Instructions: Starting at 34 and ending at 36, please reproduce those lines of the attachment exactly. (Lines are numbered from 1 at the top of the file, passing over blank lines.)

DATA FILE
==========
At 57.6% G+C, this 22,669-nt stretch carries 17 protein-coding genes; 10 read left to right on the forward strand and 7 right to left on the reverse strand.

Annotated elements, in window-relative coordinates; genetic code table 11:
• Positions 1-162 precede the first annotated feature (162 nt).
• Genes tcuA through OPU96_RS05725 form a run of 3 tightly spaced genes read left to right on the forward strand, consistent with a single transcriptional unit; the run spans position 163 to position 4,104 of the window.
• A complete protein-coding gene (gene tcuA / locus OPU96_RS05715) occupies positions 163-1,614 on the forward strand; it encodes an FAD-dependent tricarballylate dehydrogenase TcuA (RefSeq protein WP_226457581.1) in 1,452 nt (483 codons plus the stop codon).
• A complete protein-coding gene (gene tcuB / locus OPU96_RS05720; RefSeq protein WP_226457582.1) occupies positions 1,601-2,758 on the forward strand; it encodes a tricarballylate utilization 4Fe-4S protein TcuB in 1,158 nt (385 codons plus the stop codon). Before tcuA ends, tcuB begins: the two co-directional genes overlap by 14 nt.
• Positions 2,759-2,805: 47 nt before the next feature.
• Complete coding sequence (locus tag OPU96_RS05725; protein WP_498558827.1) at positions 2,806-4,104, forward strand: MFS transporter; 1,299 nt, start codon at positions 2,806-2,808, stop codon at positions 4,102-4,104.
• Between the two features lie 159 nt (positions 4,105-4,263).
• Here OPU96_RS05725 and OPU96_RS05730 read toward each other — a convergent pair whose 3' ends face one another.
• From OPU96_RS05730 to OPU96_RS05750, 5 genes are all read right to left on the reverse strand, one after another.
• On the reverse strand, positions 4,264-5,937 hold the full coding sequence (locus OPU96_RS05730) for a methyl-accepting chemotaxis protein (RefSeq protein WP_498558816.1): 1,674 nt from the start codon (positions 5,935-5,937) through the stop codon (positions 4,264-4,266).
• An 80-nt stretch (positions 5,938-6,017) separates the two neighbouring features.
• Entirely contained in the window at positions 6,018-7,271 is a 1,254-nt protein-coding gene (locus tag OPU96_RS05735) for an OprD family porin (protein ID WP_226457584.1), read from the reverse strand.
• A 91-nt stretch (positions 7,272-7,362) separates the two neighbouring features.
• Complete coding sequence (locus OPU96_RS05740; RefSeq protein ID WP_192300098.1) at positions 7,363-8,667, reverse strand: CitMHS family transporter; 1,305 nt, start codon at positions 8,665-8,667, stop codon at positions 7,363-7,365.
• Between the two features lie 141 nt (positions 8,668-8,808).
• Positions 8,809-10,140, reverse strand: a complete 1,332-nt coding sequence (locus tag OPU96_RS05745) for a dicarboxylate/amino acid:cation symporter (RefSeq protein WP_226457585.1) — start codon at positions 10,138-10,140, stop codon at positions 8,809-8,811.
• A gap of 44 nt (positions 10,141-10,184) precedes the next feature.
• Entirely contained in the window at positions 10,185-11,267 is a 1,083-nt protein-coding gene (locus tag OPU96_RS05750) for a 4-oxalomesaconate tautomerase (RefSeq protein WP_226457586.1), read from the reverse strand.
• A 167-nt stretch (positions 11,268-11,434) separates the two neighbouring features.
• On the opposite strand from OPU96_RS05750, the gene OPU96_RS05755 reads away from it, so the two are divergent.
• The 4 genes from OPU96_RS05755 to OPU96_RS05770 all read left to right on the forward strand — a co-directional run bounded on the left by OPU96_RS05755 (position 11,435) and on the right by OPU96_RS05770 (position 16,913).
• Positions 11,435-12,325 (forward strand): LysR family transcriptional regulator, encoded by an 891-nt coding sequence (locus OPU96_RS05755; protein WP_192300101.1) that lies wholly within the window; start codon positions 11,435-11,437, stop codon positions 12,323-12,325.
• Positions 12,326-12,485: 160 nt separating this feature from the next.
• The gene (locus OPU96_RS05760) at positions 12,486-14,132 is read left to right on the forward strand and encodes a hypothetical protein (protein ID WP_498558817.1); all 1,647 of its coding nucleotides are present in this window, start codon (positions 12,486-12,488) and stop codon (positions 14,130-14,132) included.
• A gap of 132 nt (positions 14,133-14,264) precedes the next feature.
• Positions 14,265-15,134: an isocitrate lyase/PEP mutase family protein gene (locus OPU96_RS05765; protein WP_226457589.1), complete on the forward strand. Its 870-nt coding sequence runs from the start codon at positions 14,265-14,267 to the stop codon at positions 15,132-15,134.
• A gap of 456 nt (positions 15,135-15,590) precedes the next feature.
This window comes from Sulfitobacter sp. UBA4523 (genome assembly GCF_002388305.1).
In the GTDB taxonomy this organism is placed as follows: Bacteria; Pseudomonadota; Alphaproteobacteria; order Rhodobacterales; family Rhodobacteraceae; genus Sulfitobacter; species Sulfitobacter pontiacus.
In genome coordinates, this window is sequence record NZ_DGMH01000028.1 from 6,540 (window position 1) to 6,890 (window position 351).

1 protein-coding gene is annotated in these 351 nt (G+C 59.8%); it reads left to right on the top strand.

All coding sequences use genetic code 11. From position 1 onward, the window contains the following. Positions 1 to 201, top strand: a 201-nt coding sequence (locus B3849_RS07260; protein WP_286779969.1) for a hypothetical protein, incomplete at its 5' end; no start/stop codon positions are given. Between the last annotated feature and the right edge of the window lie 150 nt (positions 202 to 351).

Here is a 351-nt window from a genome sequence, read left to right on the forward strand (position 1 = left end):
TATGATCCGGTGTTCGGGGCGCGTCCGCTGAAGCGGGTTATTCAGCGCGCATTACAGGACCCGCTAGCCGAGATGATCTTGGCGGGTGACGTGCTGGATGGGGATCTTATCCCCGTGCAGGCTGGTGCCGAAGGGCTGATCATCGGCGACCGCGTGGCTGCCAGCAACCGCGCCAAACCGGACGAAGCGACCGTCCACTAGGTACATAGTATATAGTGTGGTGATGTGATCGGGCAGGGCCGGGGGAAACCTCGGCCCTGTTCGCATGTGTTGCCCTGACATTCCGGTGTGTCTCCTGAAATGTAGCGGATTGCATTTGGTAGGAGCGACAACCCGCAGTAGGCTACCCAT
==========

All coding sequences use genetic code 11. From position 1 onward, the window contains the following. Positions 1 to 201, top strand: a 201-nt coding sequence (locus B3849_RS07260; protein WP_286779969.1) for a hypothetical protein, incomplete at its 5' end; no start/stop codon positions are given. Between the last annotated feature and the right edge of the window lie 150 nt (positions 202 to 351).

Here is a 351-nt window from a genome sequence, read left to right on the forward strand (position 1 = left end):
TATGATCCGGTGTTCGGGGCGCGTCCGCTGAAGCGGGTTATTCAGCGCGCATTACAGGACCCGCTAGCCGAGATGATCTTGGCGGGTGACGTGCTGGATGGGGATCTTATCCCCGTGCAGGCTGGTGCCGAAGGGCTGATCATCGGCGACCGCGTGGCTGCCAGCAACCGCGCCAAACCGGACGAAGCGACCGTCCACTAGGTACATAGTATATAGTGTGGTGATGTGATCGGGCAGGGCCGGGGGAAACCTCGGCCCTGTTCGCATGTGTTGCCCTGACATTCCGGTGTGTCTCCTGAAATGTAGCGGATTGCATTTGGTAGGAGCGACAACCCGCAGTAGGCTACCCAT